'Ultra' Tiny Programming (ATtiny10)

Liam Davies

Issue 55, February 2022

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A close look at the ATtiny10, the smallest microcontroller produced by Atmel, and how makers can use it to make compact projects.

Bigger isn't always better. Sometimes, we don't need all the bells and whistles of a particular gadget to get what we need to be done. Just like you don’t need a Lamborghini for shopping trips (unless that’s your type of thing), you don’t need a gigantic Arduino Uno for doing the really basic stuff.

Maybe an Arduino Nano will do the trick? What about an ATtiny85? These two options are pretty popular for compact DIY electronics, so they pop up a lot in discussions online and in the projects we publish.

But, both of those solutions are monster trucks compared to this little guy. The ATtiny10 is the smallest maker-friendly microcontroller that we’ve seen available, so we just had to get our hands on one to see what it could do. Let’s dig in! ››

First, a quick note on sourcing these elusive components. At the time of writing, the ATtiny10 and its associated SOT-23 breakout board isn’t available from Jaycar, Altronics or Pakronics. Element14 do list them on their site, however, at the time, didn’t have stock. We ended up ordering them from AliExpress.

The Broad Overview

First things first: It’s tiny. Really tiny. Like loose-it-in-5-seconds tiny. Here it is compared to a grain of rice.

The body of the microcontroller squares up at 1.6mm by 2.9mm in a SOT-23 form factor, which is a common package for transistors and small regulators on PCBs.

On the six pins available, two are for power (1.8V-5V and Ground) and the other four are all GPIO pins! Four doesn’t sound like much, but for applications intended for use with this microcontroller, it's a perfect amount. Note that the fourth GPIO pin (Pin 6 on the chip) acts as a reset switch so High Voltage Programming is needed if it is desired to be used as a digital input or output. That way, only 12V can reset the chip for programming, and 5V is used for regular digital logic.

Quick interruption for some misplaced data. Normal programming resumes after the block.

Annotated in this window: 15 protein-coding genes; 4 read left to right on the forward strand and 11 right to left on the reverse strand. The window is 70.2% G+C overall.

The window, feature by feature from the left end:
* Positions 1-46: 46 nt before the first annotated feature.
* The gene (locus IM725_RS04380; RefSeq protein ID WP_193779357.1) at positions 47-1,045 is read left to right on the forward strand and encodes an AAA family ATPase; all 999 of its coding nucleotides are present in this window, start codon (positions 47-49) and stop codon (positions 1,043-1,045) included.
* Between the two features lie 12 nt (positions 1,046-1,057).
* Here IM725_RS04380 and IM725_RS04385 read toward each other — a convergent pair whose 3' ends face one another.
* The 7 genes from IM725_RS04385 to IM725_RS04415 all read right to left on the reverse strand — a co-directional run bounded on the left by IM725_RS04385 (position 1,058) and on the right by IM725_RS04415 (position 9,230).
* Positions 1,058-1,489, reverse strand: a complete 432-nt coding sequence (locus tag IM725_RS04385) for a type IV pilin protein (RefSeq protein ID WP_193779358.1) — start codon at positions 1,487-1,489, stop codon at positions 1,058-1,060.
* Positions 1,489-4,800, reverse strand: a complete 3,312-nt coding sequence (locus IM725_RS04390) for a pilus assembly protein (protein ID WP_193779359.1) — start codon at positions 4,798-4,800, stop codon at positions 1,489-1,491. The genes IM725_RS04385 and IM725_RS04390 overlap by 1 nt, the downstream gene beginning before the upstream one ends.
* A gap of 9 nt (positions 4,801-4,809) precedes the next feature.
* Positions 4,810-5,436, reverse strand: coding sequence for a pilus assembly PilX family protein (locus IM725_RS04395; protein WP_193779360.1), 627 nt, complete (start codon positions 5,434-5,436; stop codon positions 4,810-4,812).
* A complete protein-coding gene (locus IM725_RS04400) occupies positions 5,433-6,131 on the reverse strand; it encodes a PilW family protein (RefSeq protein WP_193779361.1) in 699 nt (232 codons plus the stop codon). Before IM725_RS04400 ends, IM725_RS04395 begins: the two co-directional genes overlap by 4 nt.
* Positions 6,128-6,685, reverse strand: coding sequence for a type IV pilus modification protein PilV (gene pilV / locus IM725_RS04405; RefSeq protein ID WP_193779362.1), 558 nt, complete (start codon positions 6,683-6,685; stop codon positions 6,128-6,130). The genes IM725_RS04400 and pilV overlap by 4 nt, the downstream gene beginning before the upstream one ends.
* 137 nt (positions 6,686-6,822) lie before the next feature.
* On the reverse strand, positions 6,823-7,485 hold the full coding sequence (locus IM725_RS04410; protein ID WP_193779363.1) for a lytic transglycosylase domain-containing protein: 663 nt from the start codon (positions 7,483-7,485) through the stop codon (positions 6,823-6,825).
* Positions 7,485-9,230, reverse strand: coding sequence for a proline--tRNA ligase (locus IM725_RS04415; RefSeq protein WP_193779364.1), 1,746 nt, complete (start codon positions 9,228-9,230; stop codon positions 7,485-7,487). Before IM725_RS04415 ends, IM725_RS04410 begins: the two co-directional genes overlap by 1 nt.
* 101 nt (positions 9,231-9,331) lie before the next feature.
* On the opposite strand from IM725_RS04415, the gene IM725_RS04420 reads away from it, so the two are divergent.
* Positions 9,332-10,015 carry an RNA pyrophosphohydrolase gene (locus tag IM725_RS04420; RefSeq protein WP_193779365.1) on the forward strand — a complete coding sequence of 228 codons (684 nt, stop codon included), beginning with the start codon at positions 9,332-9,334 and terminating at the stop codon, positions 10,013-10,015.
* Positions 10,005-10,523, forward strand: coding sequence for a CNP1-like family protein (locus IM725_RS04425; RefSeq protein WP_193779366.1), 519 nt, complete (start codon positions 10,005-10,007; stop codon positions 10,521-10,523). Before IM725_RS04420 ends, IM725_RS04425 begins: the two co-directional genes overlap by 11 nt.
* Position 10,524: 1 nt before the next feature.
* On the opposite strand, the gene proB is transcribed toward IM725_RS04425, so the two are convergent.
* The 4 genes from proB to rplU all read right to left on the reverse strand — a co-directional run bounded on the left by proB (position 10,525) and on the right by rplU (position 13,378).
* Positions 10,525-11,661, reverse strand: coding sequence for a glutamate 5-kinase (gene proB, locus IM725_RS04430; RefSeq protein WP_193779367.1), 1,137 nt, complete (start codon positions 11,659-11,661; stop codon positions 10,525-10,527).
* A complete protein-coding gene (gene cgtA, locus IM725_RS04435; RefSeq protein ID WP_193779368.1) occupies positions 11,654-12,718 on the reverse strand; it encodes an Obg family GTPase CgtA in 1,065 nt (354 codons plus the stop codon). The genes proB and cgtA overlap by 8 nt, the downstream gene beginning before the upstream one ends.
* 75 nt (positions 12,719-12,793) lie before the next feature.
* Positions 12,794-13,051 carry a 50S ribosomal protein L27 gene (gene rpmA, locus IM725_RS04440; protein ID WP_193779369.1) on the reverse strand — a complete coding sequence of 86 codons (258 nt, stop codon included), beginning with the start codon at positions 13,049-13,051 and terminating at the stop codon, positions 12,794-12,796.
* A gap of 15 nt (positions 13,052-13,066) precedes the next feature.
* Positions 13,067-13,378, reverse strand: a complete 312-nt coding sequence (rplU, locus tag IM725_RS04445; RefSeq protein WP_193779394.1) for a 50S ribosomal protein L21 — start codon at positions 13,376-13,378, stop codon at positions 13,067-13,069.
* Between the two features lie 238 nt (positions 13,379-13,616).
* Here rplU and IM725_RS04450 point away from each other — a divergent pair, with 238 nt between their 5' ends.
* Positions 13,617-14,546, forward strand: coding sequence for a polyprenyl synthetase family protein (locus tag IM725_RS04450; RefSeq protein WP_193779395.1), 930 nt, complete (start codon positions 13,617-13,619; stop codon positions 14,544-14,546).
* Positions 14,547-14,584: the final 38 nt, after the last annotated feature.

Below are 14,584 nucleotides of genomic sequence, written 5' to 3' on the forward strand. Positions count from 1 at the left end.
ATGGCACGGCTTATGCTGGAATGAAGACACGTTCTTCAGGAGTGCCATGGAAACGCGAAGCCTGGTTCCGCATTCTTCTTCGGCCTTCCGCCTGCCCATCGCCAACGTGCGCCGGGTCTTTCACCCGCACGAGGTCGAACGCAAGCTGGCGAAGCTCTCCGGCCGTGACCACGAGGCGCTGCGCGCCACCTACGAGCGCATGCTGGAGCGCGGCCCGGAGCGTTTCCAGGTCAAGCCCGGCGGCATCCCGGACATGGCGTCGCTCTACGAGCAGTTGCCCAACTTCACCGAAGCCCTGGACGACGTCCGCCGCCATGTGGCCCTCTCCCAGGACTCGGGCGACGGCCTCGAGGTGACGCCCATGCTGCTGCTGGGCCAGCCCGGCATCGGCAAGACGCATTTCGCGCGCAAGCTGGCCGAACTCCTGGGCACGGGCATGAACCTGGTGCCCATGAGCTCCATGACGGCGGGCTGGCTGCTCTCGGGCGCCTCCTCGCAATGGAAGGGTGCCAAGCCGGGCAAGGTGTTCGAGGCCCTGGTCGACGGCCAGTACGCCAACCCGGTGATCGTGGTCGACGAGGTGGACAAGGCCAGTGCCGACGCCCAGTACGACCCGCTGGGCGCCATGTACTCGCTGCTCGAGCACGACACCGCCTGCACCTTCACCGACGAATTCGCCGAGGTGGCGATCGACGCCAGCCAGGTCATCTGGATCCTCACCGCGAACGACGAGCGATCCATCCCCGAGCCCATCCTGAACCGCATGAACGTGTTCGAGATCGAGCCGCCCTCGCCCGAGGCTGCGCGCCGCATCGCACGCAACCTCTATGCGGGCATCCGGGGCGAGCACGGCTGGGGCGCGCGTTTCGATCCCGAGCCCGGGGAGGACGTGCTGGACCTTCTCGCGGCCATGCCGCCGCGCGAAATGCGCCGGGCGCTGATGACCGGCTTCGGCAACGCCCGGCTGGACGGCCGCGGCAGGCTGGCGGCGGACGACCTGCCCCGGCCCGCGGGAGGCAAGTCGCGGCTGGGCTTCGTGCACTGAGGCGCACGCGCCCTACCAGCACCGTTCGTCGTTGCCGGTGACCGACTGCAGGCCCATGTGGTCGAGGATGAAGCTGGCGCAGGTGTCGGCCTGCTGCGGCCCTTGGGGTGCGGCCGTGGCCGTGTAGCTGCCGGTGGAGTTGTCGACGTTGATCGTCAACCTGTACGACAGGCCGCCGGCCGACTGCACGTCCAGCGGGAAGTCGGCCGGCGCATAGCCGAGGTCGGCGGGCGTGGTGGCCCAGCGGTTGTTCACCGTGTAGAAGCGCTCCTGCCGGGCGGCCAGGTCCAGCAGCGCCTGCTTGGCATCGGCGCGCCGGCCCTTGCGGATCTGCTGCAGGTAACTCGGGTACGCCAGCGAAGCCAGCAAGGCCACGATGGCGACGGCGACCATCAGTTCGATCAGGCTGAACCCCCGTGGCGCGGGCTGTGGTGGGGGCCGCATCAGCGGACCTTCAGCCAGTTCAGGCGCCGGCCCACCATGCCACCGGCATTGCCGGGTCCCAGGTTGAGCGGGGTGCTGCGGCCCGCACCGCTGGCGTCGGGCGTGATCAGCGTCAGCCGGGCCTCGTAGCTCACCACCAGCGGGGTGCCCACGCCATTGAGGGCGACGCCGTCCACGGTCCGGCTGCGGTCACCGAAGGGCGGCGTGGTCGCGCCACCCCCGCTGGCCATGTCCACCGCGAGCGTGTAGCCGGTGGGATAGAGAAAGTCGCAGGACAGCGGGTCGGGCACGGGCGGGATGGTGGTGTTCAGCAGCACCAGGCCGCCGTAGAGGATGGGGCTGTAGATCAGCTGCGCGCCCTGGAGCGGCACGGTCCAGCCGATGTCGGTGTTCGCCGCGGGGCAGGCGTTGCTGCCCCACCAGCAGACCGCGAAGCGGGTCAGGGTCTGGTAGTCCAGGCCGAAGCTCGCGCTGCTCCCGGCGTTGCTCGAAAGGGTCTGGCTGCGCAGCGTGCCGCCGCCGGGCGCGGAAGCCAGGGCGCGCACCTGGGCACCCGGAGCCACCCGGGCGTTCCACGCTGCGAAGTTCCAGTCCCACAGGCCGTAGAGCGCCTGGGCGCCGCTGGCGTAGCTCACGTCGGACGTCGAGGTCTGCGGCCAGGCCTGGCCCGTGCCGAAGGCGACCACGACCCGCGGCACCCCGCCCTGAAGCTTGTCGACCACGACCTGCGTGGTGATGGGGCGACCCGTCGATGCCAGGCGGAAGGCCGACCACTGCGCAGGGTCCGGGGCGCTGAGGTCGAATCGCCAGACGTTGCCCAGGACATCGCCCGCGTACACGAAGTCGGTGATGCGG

All pins can be used as analogue inputs thanks to the 8-bit ADC! There’s only one Analog-to-Digital converter, but the ATtiny10 can switch the pin using it whenever necessary. This makes the ATtiny10 a great little unit for creating complex digital functionality from simple analogue devices like potentiometers.

It has a 10MHz internal clock, plenty of ‘Omph’ for basic computations. If 2MHz was enough to get Apollo 11 to the Moon, then believe us when we say 10MHz can do much more than blink an LED!

In the RAM department, we’ve got a whopping 32 bytes of it. That's about 500 million times less than a desktop computer. But don’t fret, 32 bytes is sufficient for 90% of the applications used with this microcontroller. You may have to get creative with how data is stored though! We’ll look at this later.

It has 1KB of programmable flash memory, which really isn’t far off the 32KB featured by the astronomically bigger ATmega328 used in the Arduino Uno. Again, because of what the ATtiny10 was designed for, this is usually perfectly fine. However, flashing libraries, unnecessary data (e.g. storing a ‘long’ variable where a ‘byte’ data type would be sufficient) will wipe out this memory pretty quickly.

There are a number of projects online featuring the ATtiny10, however, we've noticed, in particular, many don't pay attention to the rather complex nature of register programming and logic - a process that's required to use the ATtiny10. To break it all down, we've built a few projects to show you how to get started and understand a different paradigm in Arduino programming. Let's get started!

Project 1: Programming Shield

Parts Required:JaycarAltronicsPakronics
1 x ATtiny10-See text.-
1 x Double-sided Perfboard-Element14: 3769960-
2 x 5 pin Single-row Male Header ^HM3250P5410DF-FIT0084
1 x 10 pin Dual-row Male Header ^HM3211P5410ADA2822
2 x 5 pin Single-row Female Header ^HM3230P5384ADA2886
1 x SOT23 Breakout Board-See text.-

Parts Required:

* Hook-up wire is also required. ^ Longer strips can be cut down to size.

We can’t exactly plug the ATtiny10 straight into a USB port and program it like most other Arduino microcontrollers. It’d probably get lost inside the port! Because the ATtiny doesn’t have an inbuilt USB interface, we need to use an external USBasp programmer to put programs onto it. Once the program is uploaded, we’re free to remove it and install it into the place where compact functionality is required. ››

First up though, we need to 'break out' the pins on the ATtiny10. Because they’re too small to be soldered onto regular breadboard-spaced pins directly, we need to use a breakout board compatible with it. We’re using a simple SOT-23 breakout board, which splits up to 10 pins into a breadboard-friendly layout.

If you don’t want to solder the ATtiny10 because you wish to transfer it to a different circuit after programming, a pair of tweezers or a small weight can be used to provide non-permanent contact between it and the breakout board.

To make things easier, we put together a programming shield that helps eliminate the hassle of connecting the header wires all the time when new code needs to be uploaded. You can, of course, omit this and connect it directly to a breadboard if you don’t care for the organisation.